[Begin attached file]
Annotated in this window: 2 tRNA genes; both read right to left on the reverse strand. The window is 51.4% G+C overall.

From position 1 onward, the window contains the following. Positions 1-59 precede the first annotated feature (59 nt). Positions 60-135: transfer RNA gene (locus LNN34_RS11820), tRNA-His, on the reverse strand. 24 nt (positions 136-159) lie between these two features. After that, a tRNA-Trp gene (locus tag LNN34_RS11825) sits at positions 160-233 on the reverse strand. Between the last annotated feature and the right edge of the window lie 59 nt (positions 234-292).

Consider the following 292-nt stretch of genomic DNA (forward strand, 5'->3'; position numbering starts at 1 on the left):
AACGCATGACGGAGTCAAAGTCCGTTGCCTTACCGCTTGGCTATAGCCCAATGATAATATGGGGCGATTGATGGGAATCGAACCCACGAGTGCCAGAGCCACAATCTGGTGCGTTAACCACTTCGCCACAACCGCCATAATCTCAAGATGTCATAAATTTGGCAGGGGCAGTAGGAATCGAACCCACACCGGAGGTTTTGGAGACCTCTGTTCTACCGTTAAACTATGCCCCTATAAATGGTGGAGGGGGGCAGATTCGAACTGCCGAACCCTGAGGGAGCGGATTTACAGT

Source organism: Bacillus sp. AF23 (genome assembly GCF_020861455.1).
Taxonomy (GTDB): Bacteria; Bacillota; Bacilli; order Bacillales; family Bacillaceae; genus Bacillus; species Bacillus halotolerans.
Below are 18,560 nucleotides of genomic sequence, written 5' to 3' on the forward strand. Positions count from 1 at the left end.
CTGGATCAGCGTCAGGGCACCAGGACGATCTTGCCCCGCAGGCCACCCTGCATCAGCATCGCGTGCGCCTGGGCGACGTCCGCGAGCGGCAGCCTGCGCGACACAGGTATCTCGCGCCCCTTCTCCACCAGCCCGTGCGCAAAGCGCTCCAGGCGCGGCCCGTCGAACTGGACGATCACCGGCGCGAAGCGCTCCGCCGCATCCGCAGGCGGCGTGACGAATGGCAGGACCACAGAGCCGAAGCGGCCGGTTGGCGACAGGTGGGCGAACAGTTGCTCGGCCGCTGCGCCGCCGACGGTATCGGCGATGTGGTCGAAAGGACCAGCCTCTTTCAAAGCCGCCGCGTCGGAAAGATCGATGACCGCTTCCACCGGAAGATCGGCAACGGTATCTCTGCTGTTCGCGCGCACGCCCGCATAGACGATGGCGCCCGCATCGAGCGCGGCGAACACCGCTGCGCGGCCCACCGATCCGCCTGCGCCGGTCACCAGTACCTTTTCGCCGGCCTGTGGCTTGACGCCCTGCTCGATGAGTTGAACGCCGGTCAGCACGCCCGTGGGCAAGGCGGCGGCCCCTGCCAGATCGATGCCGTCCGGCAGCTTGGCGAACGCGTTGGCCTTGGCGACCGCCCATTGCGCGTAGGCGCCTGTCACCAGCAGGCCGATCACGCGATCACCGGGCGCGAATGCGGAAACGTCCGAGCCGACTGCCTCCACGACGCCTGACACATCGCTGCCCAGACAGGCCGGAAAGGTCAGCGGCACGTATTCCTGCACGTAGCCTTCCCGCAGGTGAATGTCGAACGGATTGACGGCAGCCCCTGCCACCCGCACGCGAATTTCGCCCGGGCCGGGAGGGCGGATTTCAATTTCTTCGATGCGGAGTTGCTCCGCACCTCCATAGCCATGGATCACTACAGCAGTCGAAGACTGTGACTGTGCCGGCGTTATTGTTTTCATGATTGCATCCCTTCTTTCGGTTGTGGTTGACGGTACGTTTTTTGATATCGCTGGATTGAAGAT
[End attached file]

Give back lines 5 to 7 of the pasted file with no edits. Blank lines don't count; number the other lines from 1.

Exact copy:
Source organism: Bacillus sp. AF23 (genome assembly GCF_020861455.1).
Taxonomy (GTDB): Bacteria; Bacillota; Bacilli; order Bacillales; family Bacillaceae; genus Bacillus; species Bacillus halotolerans.
Below are 18,560 nucleotides of genomic sequence, written 5' to 3' on the forward strand. Positions count from 1 at the left end.